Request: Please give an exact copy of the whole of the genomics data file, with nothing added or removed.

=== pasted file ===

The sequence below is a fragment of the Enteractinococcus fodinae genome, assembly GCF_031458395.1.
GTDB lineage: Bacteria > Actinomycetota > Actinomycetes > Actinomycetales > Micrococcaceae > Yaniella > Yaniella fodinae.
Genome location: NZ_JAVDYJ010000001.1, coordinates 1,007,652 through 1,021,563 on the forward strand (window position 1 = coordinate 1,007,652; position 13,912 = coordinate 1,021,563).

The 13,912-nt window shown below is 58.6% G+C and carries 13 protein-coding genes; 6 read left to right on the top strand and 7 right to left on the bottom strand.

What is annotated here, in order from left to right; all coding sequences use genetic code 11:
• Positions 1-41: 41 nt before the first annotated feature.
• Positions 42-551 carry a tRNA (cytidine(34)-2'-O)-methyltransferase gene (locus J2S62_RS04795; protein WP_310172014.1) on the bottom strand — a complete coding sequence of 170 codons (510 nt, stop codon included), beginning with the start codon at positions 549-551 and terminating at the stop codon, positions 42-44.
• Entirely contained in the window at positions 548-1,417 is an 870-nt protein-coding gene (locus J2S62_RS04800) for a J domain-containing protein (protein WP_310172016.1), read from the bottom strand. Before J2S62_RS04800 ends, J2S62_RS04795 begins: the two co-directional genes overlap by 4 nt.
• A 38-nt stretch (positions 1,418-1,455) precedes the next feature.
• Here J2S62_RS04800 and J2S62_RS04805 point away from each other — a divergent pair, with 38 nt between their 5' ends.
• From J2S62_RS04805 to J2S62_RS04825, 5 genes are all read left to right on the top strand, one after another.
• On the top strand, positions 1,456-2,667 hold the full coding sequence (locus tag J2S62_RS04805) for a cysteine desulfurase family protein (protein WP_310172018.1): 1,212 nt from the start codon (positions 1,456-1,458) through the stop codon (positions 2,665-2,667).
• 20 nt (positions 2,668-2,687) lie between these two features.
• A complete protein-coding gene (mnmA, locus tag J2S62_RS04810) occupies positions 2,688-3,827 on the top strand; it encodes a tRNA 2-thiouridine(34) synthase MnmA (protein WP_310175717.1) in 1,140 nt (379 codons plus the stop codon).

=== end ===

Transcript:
The sequence below is a fragment of the Enteractinococcus fodinae genome, assembly GCF_031458395.1.
GTDB lineage: Bacteria > Actinomycetota > Actinomycetes > Actinomycetales > Micrococcaceae > Yaniella > Yaniella fodinae.
Genome location: NZ_JAVDYJ010000001.1, coordinates 1,007,652 through 1,021,563 on the forward strand (window position 1 = coordinate 1,007,652; position 13,912 = coordinate 1,021,563).

The 13,912-nt window shown below is 58.6% G+C and carries 13 protein-coding genes; 6 read left to right on the top strand and 7 right to left on the bottom strand.

What is annotated here, in order from left to right; all coding sequences use genetic code 11:
• Positions 1-41: 41 nt before the first annotated feature.
• Positions 42-551 carry a tRNA (cytidine(34)-2'-O)-methyltransferase gene (locus J2S62_RS04795; protein WP_310172014.1) on the bottom strand — a complete coding sequence of 170 codons (510 nt, stop codon included), beginning with the start codon at positions 549-551 and terminating at the stop codon, positions 42-44.
• Entirely contained in the window at positions 548-1,417 is an 870-nt protein-coding gene (locus J2S62_RS04800) for a J domain-containing protein (protein WP_310172016.1), read from the bottom strand. Before J2S62_RS04800 ends, J2S62_RS04795 begins: the two co-directional genes overlap by 4 nt.
• A 38-nt stretch (positions 1,418-1,455) precedes the next feature.
• Here J2S62_RS04800 and J2S62_RS04805 point away from each other — a divergent pair, with 38 nt between their 5' ends.
• From J2S62_RS04805 to J2S62_RS04825, 5 genes are all read left to right on the top strand, one after another.
• On the top strand, positions 1,456-2,667 hold the full coding sequence (locus tag J2S62_RS04805) for a cysteine desulfurase family protein (protein WP_310172018.1): 1,212 nt from the start codon (positions 1,456-1,458) through the stop codon (positions 2,665-2,667).
• 20 nt (positions 2,668-2,687) lie between these two features.
• A complete protein-coding gene (mnmA, locus tag J2S62_RS04810) occupies positions 2,688-3,827 on the top strand; it encodes a tRNA 2-thiouridine(34) synthase MnmA (protein WP_310175717.1) in 1,140 nt (379 codons plus the stop codon).